We have a bunch of 6100 in our data center and the performance has been disappointing. They do no better in single thread performance than old 73xx series Xeons. While this is OK for non-interactive stuff, it really isn't good enough for much else. These results just seem to confirm that the Bulldozer series of processors is over-hyped and that AMD is in danger of becoming irrelevant in the server, mobile and desktop market. Reply
  • mino - Wednesday, November 16, 2011 - link

    Actually, for interactive stuff (read VDI/Citrix/containers) core counts rule the roost. Reply
  • duploxxx - Thursday, November 17, 2011 - link

    this is exactly what should be fixed now with the turbo when set correct, btw the 73xx series were not that bad on single thread performance, it was wide scale virtualization and IO throughput which was awefull one these systems. Reply
  • alpha754293 - Tuesday, November 15, 2011 - link

    "Let us first discuss the virtualization scene, the most important market." Yea, I don't know about that.

    Considering that they've already shipped like some half-a-million cores to the leading supercomputers of the world; where some of them are doing major processor upgrades with this new release; I wouldn't necessarily say that it's the most IMPORTANT market. Important, yes. But MOST important...I dunno.

    Looking forward to more HPC benchmark results.

    Also, you might have to play with thread schedule/process affinity (masks) to make it work right.

    See the Techreport article.
    Reply
  • JohanAnandtech - Thursday, November 17, 2011 - link

    Are you talking about the Euler3D benchmark?

    And yes, by any metric (revenue, servers sold) the virtualization market is the most important one for servers. Depending on the report 60 to 80% of the servers are bought to be virtualized.
    Reply
  • alpha754293 - Tuesday, November 15, 2011 - link

    Folks: chip-multithreading (CMT) is nothing new.

    I would explain it this way: it is the physical, hardware manifestation of simultaneous multi-threading (SMT). Intel's HTT is SMT.

    IBM's POWER (since I think as early as POWER4), Sun/Oracle/UltraDense's Niagara (UltraSPARC T-series), maybe even some of the older Crays were all CMT. (Don't quote me on the Crays though. MIPS died before CMT came out. API WOULD have had it probably IF there had been an EV8).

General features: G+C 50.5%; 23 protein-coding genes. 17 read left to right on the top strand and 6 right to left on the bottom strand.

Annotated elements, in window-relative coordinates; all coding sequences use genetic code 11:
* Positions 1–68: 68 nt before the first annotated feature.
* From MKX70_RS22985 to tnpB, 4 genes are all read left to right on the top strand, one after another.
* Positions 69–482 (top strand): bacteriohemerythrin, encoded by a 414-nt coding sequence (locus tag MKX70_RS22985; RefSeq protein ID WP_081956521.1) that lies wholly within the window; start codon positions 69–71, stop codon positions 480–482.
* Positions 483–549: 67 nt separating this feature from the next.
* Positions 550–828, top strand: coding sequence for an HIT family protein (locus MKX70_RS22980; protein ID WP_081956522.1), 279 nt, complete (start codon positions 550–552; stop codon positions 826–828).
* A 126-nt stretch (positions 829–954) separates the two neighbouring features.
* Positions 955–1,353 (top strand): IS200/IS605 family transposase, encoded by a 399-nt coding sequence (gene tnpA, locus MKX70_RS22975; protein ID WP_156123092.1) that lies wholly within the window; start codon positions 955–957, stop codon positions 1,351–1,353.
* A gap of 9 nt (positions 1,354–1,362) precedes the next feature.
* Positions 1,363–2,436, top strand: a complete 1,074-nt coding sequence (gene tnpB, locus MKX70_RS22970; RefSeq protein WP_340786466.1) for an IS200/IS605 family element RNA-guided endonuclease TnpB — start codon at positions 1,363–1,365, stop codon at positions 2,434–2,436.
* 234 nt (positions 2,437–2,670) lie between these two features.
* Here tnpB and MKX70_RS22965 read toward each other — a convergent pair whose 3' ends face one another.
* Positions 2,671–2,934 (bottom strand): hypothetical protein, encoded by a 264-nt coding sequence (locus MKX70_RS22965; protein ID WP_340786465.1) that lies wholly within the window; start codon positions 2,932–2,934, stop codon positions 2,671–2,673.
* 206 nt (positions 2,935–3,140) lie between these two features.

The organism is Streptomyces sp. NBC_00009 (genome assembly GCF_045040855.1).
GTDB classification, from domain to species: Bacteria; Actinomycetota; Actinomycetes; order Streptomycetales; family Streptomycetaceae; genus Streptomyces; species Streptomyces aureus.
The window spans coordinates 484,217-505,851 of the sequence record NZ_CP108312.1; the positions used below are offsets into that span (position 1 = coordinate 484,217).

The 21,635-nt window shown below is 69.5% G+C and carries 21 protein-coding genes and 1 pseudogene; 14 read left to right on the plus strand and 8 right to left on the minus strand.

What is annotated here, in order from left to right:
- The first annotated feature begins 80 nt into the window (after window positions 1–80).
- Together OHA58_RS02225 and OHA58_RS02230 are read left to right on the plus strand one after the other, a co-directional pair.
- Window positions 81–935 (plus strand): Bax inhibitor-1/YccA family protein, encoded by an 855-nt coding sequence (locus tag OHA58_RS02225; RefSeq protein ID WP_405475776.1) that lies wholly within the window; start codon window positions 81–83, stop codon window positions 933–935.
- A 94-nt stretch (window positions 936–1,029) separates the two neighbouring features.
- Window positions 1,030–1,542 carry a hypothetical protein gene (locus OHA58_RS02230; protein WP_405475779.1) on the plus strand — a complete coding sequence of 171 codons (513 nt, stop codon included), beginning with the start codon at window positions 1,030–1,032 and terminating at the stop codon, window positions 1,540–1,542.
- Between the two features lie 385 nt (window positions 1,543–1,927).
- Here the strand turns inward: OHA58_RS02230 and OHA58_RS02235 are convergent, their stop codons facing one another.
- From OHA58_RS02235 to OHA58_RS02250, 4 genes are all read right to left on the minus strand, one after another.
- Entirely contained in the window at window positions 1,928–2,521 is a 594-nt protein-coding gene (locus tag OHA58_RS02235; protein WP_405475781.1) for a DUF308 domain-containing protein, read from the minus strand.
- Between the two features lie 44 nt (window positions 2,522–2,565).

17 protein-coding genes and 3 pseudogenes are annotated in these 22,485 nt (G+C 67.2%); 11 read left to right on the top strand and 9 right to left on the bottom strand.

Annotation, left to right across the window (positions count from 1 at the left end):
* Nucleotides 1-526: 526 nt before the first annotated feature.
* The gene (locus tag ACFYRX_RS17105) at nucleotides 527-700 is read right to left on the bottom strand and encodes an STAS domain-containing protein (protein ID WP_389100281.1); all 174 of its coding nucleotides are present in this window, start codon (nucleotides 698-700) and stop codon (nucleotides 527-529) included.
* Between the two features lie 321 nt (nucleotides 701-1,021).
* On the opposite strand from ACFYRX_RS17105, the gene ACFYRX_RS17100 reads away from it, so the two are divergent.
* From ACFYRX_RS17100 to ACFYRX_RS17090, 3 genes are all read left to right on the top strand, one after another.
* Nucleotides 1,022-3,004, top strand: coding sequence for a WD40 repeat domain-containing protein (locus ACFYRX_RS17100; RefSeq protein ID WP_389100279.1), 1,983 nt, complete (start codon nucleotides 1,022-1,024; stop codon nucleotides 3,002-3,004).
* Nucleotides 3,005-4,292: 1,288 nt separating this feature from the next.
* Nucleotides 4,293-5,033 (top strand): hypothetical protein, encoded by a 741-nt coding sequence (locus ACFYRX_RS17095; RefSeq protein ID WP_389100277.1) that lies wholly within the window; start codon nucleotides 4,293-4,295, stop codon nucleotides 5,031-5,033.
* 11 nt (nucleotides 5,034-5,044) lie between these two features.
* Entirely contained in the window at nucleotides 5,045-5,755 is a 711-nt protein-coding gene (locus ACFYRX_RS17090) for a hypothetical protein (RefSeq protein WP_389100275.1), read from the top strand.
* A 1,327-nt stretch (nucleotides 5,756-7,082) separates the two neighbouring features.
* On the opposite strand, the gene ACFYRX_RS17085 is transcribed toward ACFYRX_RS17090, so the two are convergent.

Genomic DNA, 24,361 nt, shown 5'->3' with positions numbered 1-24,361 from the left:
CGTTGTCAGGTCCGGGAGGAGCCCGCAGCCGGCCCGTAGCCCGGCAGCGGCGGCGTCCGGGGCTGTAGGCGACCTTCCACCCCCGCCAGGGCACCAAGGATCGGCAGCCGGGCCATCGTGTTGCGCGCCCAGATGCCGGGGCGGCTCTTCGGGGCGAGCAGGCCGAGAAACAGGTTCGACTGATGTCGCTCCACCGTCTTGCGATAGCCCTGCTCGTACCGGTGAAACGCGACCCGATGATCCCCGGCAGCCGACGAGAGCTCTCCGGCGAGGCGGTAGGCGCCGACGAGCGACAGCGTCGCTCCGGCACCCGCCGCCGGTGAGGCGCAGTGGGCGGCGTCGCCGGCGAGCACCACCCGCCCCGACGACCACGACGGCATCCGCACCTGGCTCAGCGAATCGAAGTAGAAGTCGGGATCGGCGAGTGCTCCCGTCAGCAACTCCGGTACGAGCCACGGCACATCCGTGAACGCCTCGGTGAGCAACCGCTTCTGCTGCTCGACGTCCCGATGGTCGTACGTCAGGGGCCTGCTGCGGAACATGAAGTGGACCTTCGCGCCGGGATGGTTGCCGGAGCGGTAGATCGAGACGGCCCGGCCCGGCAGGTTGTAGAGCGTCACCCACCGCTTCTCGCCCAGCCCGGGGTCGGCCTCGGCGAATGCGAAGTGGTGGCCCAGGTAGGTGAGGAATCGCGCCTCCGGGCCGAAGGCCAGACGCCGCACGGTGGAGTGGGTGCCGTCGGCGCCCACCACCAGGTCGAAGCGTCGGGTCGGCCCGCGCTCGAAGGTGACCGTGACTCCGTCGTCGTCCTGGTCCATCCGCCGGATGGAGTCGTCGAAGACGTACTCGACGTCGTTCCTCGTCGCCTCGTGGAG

But the way I see it - remember what a CPU IS: it's a glorified calculator. Nothing else/more.

    So, if it can't calculate, then it doesn't really do much good. (And I've yet to see an entirely integer-only program).

    Doing integer math is fairly easy and straightforward. Doing floating-point math is a LOT harder. If you check the power consumption while solving a linear algebra equation using Gauss elimination (parallelized or using multiple instances of the solver); I can guarantee you that you will consume more power than if you were trying to run VMs.

    So the way I see it, if a CPU is a glorified calculator, then a "core" is where/whatever the FPU is. Everything else is just ancillary and that point.
    Reply
  • mino - Wednesday, November 16, 2011 - link

    1) Power is NOT CMT, it allways was a VERY(even by RISC standards) wide SMT design.

    2) Niagara is NOT a CMT. It is interleaved multipthreading with SMT on top.

    Bulldozer indeed IS a first of its kind. With all the associated advantages(future scaling) and disadvantages(alfa version).

    There is a nice debate somewhere on cpu.arch groups from the original author(think 1990's) of the CMT concept.
    Reply